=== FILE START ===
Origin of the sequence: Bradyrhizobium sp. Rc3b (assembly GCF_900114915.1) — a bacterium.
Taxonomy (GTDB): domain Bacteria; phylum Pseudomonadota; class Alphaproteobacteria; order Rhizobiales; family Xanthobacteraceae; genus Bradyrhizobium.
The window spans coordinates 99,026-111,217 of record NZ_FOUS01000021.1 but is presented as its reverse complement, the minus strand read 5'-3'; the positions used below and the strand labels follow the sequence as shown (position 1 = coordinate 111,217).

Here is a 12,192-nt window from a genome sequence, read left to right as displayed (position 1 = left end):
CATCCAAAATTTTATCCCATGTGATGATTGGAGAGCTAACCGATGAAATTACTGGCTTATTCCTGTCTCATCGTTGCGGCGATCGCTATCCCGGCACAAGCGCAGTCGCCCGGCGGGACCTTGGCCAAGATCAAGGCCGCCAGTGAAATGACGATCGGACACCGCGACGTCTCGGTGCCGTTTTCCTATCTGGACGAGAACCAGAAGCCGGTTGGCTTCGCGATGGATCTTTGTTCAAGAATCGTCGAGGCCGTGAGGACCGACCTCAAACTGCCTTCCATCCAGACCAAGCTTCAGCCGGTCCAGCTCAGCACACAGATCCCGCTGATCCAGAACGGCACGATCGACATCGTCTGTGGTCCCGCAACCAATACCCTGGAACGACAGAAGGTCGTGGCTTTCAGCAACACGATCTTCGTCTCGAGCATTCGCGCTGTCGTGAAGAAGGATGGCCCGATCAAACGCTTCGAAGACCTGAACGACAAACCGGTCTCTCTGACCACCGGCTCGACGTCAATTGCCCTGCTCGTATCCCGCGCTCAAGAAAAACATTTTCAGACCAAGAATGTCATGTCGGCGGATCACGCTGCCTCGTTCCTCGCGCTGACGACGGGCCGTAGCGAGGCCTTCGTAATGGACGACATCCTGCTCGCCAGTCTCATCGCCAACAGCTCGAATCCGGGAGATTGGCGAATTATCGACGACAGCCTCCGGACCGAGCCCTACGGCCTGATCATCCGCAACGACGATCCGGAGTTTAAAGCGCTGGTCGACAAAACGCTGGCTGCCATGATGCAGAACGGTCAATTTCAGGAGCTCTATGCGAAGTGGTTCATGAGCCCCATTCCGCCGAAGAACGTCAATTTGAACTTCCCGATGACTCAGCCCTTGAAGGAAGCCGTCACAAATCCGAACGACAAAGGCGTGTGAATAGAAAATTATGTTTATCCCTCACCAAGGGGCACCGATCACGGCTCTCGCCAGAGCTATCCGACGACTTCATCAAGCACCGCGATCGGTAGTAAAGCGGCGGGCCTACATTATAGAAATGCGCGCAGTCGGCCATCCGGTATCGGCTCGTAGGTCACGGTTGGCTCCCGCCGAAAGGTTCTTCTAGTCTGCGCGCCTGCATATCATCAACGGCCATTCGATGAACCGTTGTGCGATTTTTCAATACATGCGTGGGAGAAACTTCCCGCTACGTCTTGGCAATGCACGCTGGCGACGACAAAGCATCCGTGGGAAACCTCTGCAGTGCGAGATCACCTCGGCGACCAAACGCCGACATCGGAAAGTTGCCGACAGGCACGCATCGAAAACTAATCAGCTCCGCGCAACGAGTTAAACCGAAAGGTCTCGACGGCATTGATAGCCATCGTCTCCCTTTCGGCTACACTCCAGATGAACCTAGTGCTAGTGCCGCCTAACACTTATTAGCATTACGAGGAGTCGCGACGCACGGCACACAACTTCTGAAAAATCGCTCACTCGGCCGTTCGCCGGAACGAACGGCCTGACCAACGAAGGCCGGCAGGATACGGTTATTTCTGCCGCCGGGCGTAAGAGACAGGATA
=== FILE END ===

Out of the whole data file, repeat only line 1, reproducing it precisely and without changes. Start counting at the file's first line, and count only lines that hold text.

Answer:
Origin of the sequence: Bradyrhizobium sp. Rc3b (assembly GCF_900114915.1) — a bacterium.